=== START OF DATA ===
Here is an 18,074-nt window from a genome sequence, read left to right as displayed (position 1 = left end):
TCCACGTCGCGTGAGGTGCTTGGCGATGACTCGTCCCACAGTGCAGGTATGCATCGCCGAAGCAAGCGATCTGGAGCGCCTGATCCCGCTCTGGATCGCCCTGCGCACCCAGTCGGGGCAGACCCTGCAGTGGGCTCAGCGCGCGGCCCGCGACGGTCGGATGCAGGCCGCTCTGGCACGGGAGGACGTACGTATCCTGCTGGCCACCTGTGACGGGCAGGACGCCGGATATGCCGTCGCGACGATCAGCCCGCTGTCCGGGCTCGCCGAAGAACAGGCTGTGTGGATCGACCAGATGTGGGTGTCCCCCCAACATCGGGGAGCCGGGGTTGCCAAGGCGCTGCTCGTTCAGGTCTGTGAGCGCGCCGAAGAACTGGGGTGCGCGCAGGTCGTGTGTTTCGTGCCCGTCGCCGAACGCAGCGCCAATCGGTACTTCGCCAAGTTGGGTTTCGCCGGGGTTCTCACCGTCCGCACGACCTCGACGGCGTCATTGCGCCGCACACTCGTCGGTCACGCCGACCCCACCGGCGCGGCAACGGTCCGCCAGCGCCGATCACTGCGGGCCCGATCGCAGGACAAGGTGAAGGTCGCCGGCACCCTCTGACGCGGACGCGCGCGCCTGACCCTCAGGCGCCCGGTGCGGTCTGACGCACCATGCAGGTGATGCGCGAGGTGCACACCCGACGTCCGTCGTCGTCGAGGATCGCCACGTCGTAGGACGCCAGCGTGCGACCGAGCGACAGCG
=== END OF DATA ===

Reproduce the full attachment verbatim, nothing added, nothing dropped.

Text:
Here is an 18,074-nt window from a genome sequence, read left to right as displayed (position 1 = left end):
TCCACGTCGCGTGAGGTGCTTGGCGATGACTCGTCCCACAGTGCAGGTATGCATCGCCGAAGCAAGCGATCTGGAGCGCCTGATCCCGCTCTGGATCGCCCTGCGCACCCAGTCGGGGCAGACCCTGCAGTGGGCTCAGCGCGCGGCCCGCGACGGTCGGATGCAGGCCGCTCTGGCACGGGAGGACGTACGTATCCTGCTGGCCACCTGTGACGGGCAGGACGCCGGATATGCCGTCGCGACGATCAGCCCGCTGTCCGGGCTCGCCGAAGAACAGGCTGTGTGGATCGACCAGATGTGGGTGTCCCCCCAACATCGGGGAGCCGGGGTTGCCAAGGCGCTGCTCGTTCAGGTCTGTGAGCGCGCCGAAGAACTGGGGTGCGCGCAGGTCGTGTGTTTCGTGCCCGTCGCCGAACGCAGCGCCAATCGGTACTTCGCCAAGTTGGGTTTCGCCGGGGTTCTCACCGTCCGCACGACCTCGACGGCGTCATTGCGCCGCACACTCGTCGGTCACGCCGACCCCACCGGCGCGGCAACGGTCCGCCAGCGCCGATCACTGCGGGCCCGATCGCAGGACAAGGTGAAGGTCGCCGGCACCCTCTGACGCGGACGCGCGCGCCTGACCCTCAGGCGCCCGGTGCGGTCTGACGCACCATGCAGGTGATGCGCGAGGTGCACACCCGACGTCCGTCGTCGTCGAGGATCGCCACGTCGTAGGACGCCAGCGTGCGACCGAGCGACAGCG